|% Strong agree/agree||Incentives to pursue cross opportunitiesare commensurate with the effort required|
|>500 lawyer firms||
|<100 lawyer firms||
OK before we go on, let’s take a little detour; there are a few fun facts I’d like to share – and then we’ll talk a bit about the (really not hard) things firms can do to gin up their cross-serve programs.
First, have you (as have I) wondered if there’s a disconnect between management and the rest of the firm? Well on this topic wonder no more; there is a disconnect. Guess which way it runs? Management is much more bullish than others at their firm. This (mis-placed?) optimism was evinced across a variety of aspects of collaboration at their firms. A few examples where management’s responses were much more positive than others include:
- Knowing the firm and knowing the client and knowing the intersection of client needs and our firm’s capabilities
- We have the skills to pursue cross opportunities
- We have clear goals for our cross-serve efforts
- We provide sufficient training and tools to pursue cross-opportunities
- Lawyers and business professionals are held accountable for cross opportunities
This would suggest, at the very least, that firm management secure a much more clear-eyed understanding of what is actually happening in the trenches – and rather than exhorting (often loudly) about the need to collaborate, put some real plans (with real teeth) in place. Absent that, the exhorting isn’t working and (as we’ve heard at many firms) folks are tired of hearing the same empty calls-to-action.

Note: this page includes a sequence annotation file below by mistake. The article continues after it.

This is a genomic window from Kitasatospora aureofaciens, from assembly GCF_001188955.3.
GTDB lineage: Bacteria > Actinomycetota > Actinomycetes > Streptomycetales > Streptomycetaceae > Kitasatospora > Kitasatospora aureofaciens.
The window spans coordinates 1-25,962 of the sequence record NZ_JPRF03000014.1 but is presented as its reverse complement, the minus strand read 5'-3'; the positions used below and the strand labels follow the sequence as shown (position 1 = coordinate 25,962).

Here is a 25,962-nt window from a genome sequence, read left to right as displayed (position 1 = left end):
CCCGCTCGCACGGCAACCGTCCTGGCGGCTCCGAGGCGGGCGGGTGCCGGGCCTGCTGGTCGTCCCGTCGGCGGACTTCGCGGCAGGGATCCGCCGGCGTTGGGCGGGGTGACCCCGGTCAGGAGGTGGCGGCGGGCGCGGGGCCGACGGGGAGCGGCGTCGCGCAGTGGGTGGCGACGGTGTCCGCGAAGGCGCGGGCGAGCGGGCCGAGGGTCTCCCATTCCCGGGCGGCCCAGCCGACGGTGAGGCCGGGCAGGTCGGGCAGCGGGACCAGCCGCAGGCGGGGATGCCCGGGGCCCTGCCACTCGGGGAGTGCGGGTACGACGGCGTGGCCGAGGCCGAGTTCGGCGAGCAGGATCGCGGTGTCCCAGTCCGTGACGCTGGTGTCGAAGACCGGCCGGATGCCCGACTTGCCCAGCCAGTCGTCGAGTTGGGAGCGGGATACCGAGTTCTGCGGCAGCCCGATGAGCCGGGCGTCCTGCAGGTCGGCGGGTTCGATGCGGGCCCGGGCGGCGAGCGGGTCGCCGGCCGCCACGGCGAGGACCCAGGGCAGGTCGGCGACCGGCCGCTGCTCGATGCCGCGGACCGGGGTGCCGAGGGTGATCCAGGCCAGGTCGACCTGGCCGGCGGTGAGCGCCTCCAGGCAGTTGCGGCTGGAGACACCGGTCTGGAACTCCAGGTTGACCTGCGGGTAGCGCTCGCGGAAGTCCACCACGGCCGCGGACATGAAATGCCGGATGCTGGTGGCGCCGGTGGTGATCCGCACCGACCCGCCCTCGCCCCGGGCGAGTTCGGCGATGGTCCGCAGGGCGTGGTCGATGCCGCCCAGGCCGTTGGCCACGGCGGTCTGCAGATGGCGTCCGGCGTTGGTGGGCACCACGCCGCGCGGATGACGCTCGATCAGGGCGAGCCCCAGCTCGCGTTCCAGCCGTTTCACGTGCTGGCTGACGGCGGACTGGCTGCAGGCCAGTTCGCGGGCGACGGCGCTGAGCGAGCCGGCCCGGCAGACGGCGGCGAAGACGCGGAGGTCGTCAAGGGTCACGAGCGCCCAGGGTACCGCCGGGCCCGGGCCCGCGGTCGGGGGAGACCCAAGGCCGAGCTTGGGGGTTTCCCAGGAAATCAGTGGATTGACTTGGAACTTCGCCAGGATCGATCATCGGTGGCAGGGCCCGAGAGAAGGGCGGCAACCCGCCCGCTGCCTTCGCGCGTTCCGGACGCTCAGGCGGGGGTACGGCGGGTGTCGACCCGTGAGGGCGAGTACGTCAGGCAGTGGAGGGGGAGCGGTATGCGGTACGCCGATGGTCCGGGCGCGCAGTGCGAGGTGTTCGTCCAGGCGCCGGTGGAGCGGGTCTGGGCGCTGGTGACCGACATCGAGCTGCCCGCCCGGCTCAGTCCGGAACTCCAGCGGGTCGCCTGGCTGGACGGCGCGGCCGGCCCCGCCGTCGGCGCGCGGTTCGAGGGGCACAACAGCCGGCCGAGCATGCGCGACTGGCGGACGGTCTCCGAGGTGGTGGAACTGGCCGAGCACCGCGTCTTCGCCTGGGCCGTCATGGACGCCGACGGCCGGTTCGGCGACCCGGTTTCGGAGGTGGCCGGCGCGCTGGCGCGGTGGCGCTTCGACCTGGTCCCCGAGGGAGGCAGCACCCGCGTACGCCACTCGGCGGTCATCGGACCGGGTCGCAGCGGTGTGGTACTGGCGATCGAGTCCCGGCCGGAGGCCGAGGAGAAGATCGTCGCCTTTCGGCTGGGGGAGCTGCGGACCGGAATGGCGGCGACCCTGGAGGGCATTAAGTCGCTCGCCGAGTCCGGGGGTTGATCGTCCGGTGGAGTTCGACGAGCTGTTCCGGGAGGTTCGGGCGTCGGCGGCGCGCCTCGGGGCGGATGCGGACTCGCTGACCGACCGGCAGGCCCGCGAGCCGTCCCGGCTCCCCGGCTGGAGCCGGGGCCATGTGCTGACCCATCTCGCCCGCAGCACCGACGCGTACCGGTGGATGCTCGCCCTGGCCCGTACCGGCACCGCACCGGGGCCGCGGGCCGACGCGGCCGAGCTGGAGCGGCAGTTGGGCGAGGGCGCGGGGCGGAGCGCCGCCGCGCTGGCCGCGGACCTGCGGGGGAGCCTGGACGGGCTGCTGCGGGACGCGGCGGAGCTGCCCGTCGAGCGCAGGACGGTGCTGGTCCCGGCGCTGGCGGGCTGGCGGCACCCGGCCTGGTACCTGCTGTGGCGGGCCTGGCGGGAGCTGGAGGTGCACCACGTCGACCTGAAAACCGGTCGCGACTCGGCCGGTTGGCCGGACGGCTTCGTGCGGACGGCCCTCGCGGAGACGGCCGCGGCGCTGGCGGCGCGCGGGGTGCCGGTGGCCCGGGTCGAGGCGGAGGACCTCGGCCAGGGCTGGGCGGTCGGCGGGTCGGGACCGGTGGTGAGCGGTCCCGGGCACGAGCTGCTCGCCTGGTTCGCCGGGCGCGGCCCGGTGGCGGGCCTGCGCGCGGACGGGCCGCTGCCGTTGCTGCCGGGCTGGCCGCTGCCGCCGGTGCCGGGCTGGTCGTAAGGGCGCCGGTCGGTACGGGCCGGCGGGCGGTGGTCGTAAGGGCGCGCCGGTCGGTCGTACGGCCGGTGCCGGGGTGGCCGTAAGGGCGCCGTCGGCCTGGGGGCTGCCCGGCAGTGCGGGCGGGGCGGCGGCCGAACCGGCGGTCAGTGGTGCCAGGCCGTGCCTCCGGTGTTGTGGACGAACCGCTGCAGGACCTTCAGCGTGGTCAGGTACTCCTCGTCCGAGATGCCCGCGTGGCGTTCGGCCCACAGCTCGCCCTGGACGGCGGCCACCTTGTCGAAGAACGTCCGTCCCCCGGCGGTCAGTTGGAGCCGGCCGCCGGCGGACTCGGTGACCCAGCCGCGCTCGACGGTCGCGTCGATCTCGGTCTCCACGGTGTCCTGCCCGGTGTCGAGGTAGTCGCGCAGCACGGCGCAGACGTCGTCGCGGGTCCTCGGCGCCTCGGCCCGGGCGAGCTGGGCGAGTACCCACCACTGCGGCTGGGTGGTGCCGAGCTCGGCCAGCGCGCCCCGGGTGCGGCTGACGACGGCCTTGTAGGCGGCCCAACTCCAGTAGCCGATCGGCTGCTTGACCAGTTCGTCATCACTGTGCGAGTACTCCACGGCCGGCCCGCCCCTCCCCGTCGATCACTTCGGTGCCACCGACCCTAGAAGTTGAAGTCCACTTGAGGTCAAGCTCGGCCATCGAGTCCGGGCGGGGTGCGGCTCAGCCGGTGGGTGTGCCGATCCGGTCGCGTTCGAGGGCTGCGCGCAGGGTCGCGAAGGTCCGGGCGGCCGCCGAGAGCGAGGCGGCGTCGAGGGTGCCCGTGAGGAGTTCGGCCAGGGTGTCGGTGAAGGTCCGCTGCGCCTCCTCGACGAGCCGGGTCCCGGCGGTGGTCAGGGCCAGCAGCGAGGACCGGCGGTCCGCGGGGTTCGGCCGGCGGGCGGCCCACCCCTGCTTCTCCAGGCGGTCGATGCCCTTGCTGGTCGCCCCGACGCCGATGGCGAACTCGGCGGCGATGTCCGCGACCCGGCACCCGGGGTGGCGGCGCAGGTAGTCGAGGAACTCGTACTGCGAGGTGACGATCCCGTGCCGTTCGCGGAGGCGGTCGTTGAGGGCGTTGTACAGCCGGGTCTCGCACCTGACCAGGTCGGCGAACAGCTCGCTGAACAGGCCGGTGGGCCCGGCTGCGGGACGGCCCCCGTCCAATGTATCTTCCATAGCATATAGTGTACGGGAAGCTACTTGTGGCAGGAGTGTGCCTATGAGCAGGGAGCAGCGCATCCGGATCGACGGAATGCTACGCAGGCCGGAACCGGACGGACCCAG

Also, interesting (at least to me) is that business professionals at firms, including C-suite members and administrators are much more bearish generally on aspects of their firms’ efforts to successfully collaborate. Following are some examples where business professionals are less positive than others:
- Knowing the firm and knowing the client
- We have a good plan to pursue cross opportunities
- These is good coordination between practice groups and offices
- Lawyers and others at my firm are responsive when cross-serve opportunities arise
- Lawyers at the firm are generally comfortable pursuing cross opportunities.
- I believe lawyers and others at the firm have the skills to pursue cross opportunities
As long-time readers know, we believe a good indicator of success is having a strong cadre of experienced professionals, who can expertly and effectively lead the business functions at a law firm. Importantly, these folks can bring a more business-oriented perspective to a firm’s management; they need not only a “place” at the table – but also a voice. They clearly have a different take on collaboration at firms – it might make sense to find out why.
There were some interesting differences in responses from larger firms versus those from folks at smaller ones. Here are a few examples.